Scottish Greens have said they will not stand by as Scotland is "dragged" out of the European Union, with the party promising its support for any bid by Nicola Sturgeon to hold a second independence referendum.

The Scottish Government is consulting on draft legislation for another independence vote to be held if Holyrood ministers believe this is the only way to maintain Scotland's links with the EU.

As Greens from across Europe met in Glasgow, the Scottish party's co-convener Maggie Chapman said: "We will support moves by the Scottish Government to prepare legislation for another independence referendum, if this proves necessary.

"However we are still willing to consider, along with others in the UK and beyond, whether other options short of independence exist that respect the mandate for Scotland to remain in the European Union."


Ms Chapman, who leads the Scottish Greens jointly with MSP Patrick Harvie, added: "We voted overwhelmingly to remain in the EU yet we face being dragged out against our will by an uncaring Conservative Government that we did not elect.

"We are not simply going to stand by and let this happen. We have been fighting since June 24 to keep Scotland where we belong, at the heart of Europe, and we are grateful to our European Green colleagues and comrades for their support."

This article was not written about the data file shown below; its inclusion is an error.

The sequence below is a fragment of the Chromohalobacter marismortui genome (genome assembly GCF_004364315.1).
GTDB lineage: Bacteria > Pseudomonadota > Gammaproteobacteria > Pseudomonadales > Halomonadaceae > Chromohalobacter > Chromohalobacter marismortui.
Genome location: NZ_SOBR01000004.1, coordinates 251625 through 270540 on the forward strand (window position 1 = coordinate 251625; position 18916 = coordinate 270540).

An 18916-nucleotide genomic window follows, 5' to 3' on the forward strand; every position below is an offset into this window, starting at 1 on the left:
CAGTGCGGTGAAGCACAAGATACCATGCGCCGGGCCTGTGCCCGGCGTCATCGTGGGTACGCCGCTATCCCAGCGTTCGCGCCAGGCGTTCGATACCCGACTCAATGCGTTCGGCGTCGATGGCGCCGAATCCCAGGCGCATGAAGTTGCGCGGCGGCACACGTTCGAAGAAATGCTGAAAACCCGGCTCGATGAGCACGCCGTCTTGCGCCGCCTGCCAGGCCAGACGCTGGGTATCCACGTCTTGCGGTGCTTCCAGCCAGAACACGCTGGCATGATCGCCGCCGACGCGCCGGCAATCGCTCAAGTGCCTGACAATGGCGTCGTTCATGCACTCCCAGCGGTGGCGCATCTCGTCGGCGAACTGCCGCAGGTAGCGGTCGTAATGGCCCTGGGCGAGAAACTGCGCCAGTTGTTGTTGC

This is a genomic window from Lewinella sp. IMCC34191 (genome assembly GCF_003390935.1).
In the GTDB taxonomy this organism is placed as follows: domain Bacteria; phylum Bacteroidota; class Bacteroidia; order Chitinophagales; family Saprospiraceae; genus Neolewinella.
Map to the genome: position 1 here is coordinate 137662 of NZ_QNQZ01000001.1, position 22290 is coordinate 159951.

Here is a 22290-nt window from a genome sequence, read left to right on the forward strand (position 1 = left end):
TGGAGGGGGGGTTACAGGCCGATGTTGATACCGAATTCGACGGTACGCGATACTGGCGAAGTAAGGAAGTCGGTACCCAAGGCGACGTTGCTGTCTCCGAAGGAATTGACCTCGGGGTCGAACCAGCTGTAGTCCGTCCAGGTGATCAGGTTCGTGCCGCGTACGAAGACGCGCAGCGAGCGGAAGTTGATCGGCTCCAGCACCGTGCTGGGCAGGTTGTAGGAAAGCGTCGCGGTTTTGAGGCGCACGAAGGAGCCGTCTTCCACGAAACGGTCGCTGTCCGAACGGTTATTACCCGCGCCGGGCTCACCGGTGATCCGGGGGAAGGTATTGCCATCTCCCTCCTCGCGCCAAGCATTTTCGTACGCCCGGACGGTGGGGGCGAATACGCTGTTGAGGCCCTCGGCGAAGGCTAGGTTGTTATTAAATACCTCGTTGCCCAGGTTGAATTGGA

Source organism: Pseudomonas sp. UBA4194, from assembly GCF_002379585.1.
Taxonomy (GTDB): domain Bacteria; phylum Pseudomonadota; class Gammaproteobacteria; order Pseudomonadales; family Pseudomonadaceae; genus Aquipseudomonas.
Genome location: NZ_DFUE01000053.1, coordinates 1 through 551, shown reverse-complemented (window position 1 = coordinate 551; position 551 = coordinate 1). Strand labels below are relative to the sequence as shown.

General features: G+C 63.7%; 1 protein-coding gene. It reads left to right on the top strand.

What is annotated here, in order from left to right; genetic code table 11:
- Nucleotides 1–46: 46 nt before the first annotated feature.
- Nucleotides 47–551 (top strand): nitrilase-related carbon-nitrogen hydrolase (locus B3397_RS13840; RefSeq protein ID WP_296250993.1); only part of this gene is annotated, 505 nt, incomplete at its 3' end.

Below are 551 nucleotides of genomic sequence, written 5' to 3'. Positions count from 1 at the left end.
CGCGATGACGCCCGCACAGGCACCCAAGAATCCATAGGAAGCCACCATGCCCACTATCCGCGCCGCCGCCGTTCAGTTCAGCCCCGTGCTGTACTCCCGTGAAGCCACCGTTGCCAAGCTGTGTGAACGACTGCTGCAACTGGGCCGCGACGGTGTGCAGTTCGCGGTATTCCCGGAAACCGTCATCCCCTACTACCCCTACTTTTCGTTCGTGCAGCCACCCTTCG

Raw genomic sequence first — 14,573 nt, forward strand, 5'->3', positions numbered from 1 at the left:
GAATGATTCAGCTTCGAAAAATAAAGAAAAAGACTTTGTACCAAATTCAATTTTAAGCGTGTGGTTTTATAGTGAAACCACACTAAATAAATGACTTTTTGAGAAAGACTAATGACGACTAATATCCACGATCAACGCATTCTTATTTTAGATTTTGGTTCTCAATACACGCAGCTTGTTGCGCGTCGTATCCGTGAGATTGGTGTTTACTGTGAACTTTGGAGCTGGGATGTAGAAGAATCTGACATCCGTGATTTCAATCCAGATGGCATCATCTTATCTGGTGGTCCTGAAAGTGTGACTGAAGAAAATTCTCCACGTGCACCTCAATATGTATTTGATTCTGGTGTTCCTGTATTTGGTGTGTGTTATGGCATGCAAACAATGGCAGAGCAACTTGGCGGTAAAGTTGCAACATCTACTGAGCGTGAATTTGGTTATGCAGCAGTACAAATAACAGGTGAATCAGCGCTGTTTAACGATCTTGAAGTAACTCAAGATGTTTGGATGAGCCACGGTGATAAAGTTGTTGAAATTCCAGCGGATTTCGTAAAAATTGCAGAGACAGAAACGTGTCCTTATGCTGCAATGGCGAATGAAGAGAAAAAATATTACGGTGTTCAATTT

She was speaking at the start of the European Green Party Council meeting, which brings together representatives from Green parties from all over Europe.

Monica Frassoni, co-chair of the European Green Party, said while the issue of Scottish independence should be decided in the UK, it is possible that Scotland could become independent and stay in the EU, as a successor state to the UK.

Asked if she would support independence if that would keep Scotland in the EU, she told reporters: "This is something that has to be decided within the UK."

While she said she personally is "not always in favour of new states popping up here and there", she added that it is "something that deserves a lot of attention".

On the issue of whether Scotland could be a successor state to the UK, the Italian said: "I am not sure if there is an argument that has been finalised.

"It is a little bit like what happened with Eastern Germany, but the opposite. When Eastern Germany was taken in it was an enlargement of Germany, this is a sort of shrinking of the UK, maybe."

Ms Frassoni, a former MEP, said: "We believe that the aftermath of the EU referendum is not only an issue for Scotland or the UK, it's also a question for the rest of the European Union.

"Whatever the results of the negotiations will be, it will affect the whole of the European Union."

Although politicians in Europe are waiting for more details of what Brexit could involve, she said that "certainly there is much more sympathy for Scotland and its position" than for the rest of the UK.

"The attitude of the Scottish Government and the Scottish public is seen with much more openness and sympathy," she said.